Why Self-Service Portals are EdTech’s Next Big Thing

College IT departments look to self-service, enterprise management software to keep students connected

Today’s college students show up connected. The average college student brings 5 devices to campus. With 21 million total college students in the U.S., that’s 105 million devices that need internet access on our college campuses alone.

While the added layer of connection is beneficial to everything from communicating with friends to completing tough assignments on time, it takes its toll on technical support services offered by colleges. Information Technology, or IT, departments feel that weight, especially when it comes to campus-provided devices.

The proliferation of devices, and lack of manpower to handle all the maintenance and technical issues that arise, has led to some innovation in the way of self-service portals. The knowledge-based centers connect students, staff and administration when it comes to fixing technical problems, often without the need for IT interaction. When implemented correctly, these self-service portals save a lot of time and frustration for internet users with quick answers and feedback options.

It’s a money saver for colleges too. The average cost of a level 1 tech support call to the paying entity (in this case, we’re talking about colleges) is $22. Self-service portals reduce that cost to just $2 per interaction. (Check out this EdTech infographic for more stats)

Not all questions or requests can be handled without a professional, though. TeamDynamix — a software-as-a-service (SaaS) work management platform created solely for higher education platforms — essentially offers Enterprise Service Management which means it is used by IT, facilities, HR, marketing, residential life, media services and more. The portal connects students with actual people through a workflow — a service that recently tripled the number of departments using it in a year’s time.

At the core, a self-service portal is a knowledge-base with articles supplied by both IT and the user community. By using a crowdsourced approach, iterative feedback and suggestions can easily be shared. A user may rate the article, leave feedback or even contribute content. All of this is reviewed by the IT department and then published. You’ve probably visited an online forum before to find the answer to a fix-it question — whether you are repairing your dryer or smartphone. You might visit 4 or 5 forums until you find a problem similar to yours, though, and it may take even longer to find solutions.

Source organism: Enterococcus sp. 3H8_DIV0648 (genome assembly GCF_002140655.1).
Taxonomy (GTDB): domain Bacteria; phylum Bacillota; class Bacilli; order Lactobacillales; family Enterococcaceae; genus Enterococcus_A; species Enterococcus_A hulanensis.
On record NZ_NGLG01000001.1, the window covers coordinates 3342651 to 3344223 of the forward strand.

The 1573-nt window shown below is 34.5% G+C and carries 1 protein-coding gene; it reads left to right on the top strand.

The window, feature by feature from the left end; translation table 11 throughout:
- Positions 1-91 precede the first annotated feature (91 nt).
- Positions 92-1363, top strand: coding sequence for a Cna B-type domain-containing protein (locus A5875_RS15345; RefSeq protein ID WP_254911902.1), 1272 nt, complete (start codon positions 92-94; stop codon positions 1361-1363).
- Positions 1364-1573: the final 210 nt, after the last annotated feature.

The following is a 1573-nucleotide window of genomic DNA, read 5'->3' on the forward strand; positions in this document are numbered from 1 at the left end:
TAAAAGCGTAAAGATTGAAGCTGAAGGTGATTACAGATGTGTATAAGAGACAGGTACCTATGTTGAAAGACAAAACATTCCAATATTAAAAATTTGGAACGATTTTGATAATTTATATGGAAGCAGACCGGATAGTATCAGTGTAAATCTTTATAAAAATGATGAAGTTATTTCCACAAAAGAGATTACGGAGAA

Colleges are looking to companies like TeamDynamix to build self-service platforms that integrate all departments and services that are specific to the college. So the same portal is used for residential life that is used by media services and more. This greatly expands the knowledge base — allowing different departments to connect with each other and help answer each other’s questions.

In addition, if a service request is entered, the workflow can initiate across multiple departments.  For instance, a request for access to the broadcasting studio may be routed to security then to facilities then back to the requester.  By having one portal the school can easily manage requests from a centralized location.

The TeamDynamix portal has about 4 million higher education students serviced by its platform. Across 12 months, the TeamDynamix service portal doubled in terms of traffic, indicating that students are receptive to this type of self-service module. TeamDynamix reports that a key part of the growth is the trend towards knowledge centered support where contributions to the knowledge base are iterative and encompass feedback.

Moving Up in Tech Maturity

As technological advancements continue to snowball, it’s important that college campuses stay ahead of the curve. Technological maturity is not just something flashy to show potential students — it’s a necessity to prepare the next generation of college students for the workforce. Self-service portals are just one way colleges can support the need for tech help and encourage the people who use it to advance their own knowledge of their devices and their capabilities. More specifically, self-service tech portals increase tech maturity on campuses by offering:

  • Remote access for better accessibility to users
  • Knowledge-centered service, which offers feedback and engagement between users. By offering a portal that includes a knowledge base, schools can provide the student body with the opportunity to contribute content and leave feedback.  This “collective wisdom” bolsters the relevance and effectiveness of the information provided thereby driving increased self-service adoption.
  • One location for management of tech issues. When a tech issue goes beyond self-service resolutions, colleges should use a centralized tech support platform that tracks project management and resolution.

College students don’t want to wait for tech answers, and they definitely don’t want to be unable to use their devices. Self-service portals offer a way for them to stay connected while saving colleges and universities manpower and money.

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